LOUISVILLE According to 2016 data from the Substance Abuse and Mental Health Services Administration, more than 500,000 Medicare Part D beneficiaries take opioids, with the average dose far exceeding the recommended amount. “According to SAMSA, opioid misuse among older adults can lead to severe health risks such as breathing complications, confusion, drug interaction problems, and increased risk of falls,” says Anna Faul, PhD, the Trager Institute’s executive director.
“Opioids can be safe for older adult patients,” says Christin Furman, MD, the Trager Institute’s medical director. “The key is to start low and go slow. Due to the possible health complications, primary care providers need to be sure the dosage is correct for their patient, and they need to check for any possible interactions the opioids might have with other medications.”
“With the majority of older adults taking at least one prescription medication daily, the risk of adverse drug-drug integrations and drug-disease interactions increases,” says Faul.
To reduce the risk of opioid misuse in older adults, the Trager Institute has been working with individuals in rural Kentucky who are involved in the Trager Institute’s Flourish Program, which is designed to deliver interdisciplinary care coordination to those with chronic conditions. Of the 173 patients who have received services, medication management issues related to opioid prescriptions and interactions with other medications were a factor with more than 90 patients. Medication safety also proved to be a problem, with family members or caregivers taking opioids from patients in at least 10 percent of cases.
The Trager Institute recently received supplemental federal funding to their Geriatrics Workforce Enhancement Program grant, specifically to expand work in Bullitt, Henry, Oldham, Shelby, Spencer, and Trimble counties related to opioids and older adults. Services also will be offered in Jefferson, Barren, Metcalf, and Hart counties.
“This additional funding will allow us to dramatically increase our ability to screen for potential opioid misuse and to educate patients, students, and practitioners on best practices for pain management for older adults,” says Faul.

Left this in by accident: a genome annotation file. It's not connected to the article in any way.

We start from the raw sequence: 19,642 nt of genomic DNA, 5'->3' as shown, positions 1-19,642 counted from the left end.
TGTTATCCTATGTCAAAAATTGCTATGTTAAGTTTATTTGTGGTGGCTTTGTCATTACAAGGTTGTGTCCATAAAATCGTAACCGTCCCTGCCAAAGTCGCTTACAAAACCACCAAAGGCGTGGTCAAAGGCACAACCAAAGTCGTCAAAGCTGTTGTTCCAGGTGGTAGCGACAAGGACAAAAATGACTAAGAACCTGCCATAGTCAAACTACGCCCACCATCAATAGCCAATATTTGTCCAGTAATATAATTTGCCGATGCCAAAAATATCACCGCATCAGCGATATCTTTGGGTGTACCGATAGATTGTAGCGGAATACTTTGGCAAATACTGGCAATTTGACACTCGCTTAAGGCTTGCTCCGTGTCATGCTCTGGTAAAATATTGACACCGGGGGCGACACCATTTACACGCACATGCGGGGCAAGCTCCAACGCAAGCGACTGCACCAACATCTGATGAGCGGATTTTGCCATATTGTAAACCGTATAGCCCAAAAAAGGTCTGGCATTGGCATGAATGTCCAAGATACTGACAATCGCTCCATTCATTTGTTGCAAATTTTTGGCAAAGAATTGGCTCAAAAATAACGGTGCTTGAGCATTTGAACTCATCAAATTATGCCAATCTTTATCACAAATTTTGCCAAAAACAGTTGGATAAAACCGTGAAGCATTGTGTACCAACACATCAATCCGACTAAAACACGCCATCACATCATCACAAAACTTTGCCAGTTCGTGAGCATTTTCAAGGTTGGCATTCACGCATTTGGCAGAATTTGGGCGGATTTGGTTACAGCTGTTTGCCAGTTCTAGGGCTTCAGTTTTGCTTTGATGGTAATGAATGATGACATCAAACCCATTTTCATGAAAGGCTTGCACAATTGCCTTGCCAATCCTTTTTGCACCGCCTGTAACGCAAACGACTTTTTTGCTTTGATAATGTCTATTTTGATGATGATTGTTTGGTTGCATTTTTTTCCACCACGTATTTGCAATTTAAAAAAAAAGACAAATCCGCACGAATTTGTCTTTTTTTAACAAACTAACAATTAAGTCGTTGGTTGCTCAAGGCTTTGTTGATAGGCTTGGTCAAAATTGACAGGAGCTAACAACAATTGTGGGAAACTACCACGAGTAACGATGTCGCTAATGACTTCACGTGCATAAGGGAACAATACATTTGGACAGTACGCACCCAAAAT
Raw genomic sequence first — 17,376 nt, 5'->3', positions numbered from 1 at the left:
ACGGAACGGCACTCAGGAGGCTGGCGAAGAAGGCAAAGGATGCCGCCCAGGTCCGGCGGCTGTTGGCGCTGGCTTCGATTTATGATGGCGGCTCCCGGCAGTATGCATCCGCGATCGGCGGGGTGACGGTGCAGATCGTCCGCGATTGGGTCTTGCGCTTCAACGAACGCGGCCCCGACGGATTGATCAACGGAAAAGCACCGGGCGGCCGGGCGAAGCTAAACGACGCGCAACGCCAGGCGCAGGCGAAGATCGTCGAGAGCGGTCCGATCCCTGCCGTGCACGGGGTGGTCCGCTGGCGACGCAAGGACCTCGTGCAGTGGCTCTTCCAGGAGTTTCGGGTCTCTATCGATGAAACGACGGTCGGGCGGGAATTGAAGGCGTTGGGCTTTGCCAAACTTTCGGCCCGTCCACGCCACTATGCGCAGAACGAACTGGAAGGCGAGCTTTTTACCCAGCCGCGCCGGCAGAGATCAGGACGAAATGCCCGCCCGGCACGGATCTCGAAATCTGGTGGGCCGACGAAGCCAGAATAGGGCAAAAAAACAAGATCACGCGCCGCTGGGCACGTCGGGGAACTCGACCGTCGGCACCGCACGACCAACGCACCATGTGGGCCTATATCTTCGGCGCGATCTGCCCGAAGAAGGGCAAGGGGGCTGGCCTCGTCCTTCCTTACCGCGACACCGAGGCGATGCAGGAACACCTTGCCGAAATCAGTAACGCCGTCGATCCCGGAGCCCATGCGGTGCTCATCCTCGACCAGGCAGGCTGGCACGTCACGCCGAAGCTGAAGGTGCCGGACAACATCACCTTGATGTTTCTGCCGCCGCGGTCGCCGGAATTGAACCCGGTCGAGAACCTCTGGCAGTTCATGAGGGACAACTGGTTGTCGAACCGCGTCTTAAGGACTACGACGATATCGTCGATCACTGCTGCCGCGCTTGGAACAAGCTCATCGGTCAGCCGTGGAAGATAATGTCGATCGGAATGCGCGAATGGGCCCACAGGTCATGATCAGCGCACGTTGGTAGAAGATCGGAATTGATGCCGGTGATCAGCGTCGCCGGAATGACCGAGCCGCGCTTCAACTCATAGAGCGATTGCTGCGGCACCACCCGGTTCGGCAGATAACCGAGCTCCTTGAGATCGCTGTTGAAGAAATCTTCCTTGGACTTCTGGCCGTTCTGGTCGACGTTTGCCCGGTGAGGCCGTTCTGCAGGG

Specific new screening and trainings include:
Increasing ability to predict aberrant medication-related behavior with the program’s Flourish Index, the Trager Institute’s comprehensive geriatric assessment tool.
Through trainings offered by a psychiatric nurse practitioner funded by this grant, students will receive increased training on specific opioid issues, the risk of opioid misuse for older adults, and alternative pain medication options.
Creation of a resource guide for practitioners about opioids and older adults, to include information on appropriate dosage for opioids, possible drug interactions, as well as fact sheets and informational videos on alternative pain management strategies.
New training program for mental health clinicians on how to identify and treat opioid related substance abuse among older adults.
In addition to these expanded efforts to address opioid misuse among older adults, the Trager Institute has launched a Project ECHO on the care of older adults that will include pain management training didactics for primary care providers and CNAs in nursing homes. These didactics use telementoring to build capacity at the local level through case-based learning. The sessions meet on the 1st and 3rd Friday of each month and will be offering CMEs in the near future.
“In order to manage older adult patients’ pain effectively, it is essential for primary care providers to understand the best practices for prescribing and monitoring opioids, including the use of screening tools to identify those at high risk of opioid addiction, conducting pain contracts, and prescribing alternative pain management strategies,” says Furman.
PHOTO PROVIDED BY UOFL TRAGER INSTITUTE